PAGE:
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Canadian Journal of Gastroenterology
Volume 24 (2010), Issue 5, Pages 312-316
http://dx.doi.org/10.1155/2010/902847
Original Article

Endoscopic Assessment of Children with Esophageal Atresia: Lack of Relationship of Esophagitis and Esophageal Metaplasia to Symptomatology

Julie Castilloux,1,3 Dorothée Bouron-Dal Soglio,2,4 and Christophe Faure1,4

1Division of Gastroenterology and Department of Pediatrics, Centre Hospitalier Universitaire Laval, Laval, Canada
2Department of Pathology, Centre Hospitalier Universitaire Laval, Laval, Canada
3Centre Hospitalier Universitaire Laval, Laval, Canada
4Centre Hospitalier Universitaire Sainte-Justine, Montréal, Québec, Canada

Received 22 May 2009; Accepted 4 September 2009

Copyright © 2010 Hindawi Publishing Corporation. This is an open access article distributed under the Creative Commons Attribution License, which permits unrestricted use, distribution, and reproduction in any medium, provided the original work is properly cited.

Abstract

BACKGROUND: Late complications of esophageal atresia (EA), particularly esophagitis and Barrett’s esophagus, are increasingly being recognized. With the exception of patients with dysphagia associated with esophageal stricture, it is unknown whether patient symptomatology can predict endoscopic findings.

METHODS: Data regarding the digestive symptoms of patients who were referred to the EA multidisciplinary clinic from October 2005 to October 2008, and underwent upper gastrointestinal endoscopic evaluation, were systematically collected. Macroscopic and histological findings were analyzed. Endoscopy was considered normal if no esophagitis, intestinal metaplasia or gastric metaplasia (GM) was discerned.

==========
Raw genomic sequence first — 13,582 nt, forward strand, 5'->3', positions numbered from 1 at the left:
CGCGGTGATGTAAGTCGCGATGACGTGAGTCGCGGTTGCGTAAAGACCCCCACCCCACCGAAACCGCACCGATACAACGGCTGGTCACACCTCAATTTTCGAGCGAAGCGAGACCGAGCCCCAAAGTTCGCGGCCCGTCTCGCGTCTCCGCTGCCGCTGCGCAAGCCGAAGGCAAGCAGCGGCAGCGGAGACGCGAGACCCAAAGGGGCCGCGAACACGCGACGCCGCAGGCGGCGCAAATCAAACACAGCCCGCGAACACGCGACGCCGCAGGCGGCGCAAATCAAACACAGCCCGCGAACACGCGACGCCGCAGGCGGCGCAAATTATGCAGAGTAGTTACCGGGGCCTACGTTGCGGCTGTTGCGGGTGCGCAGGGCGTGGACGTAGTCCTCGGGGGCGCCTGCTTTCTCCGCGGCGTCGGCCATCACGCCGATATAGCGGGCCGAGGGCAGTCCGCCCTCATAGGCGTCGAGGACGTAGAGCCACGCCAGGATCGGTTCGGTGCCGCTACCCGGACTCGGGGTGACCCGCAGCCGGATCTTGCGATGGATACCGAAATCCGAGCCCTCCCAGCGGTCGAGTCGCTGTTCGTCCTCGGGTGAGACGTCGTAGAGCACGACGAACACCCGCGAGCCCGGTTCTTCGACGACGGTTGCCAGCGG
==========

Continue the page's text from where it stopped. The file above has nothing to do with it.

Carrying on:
RESULTS: Sixty-three patients underwent endoscopy. Eighteen had dysphagia related to an esophageal stricture needing dilation and were subsequently excluded from the analysis. Forty-five patients (26 girls) with a median age of 7.3 years (range 0.4 to 17.9 years) were evaluated. Twenty-six patients (58%) were normal at endoscopy, 14 patients (31%) had esophagitis and 16 patients (36%) had GM. No intestinal metaplasia or adenocarcinoma was detected. Six patients with abnormal endoscopy results were asymptomatic. No correlation between digestive symptoms and endoscopy results was found.

CONCLUSION: The present cross-sectional study showed that symptomatology was not predictive of abnormal endoscopy in EA patients. Esophagitis or GM may be discovered, even in the absence of symptoms, suggesting that physicians cannot rely solely on symptomatology to accurately evaluate the extent of these esophageal complications in this population.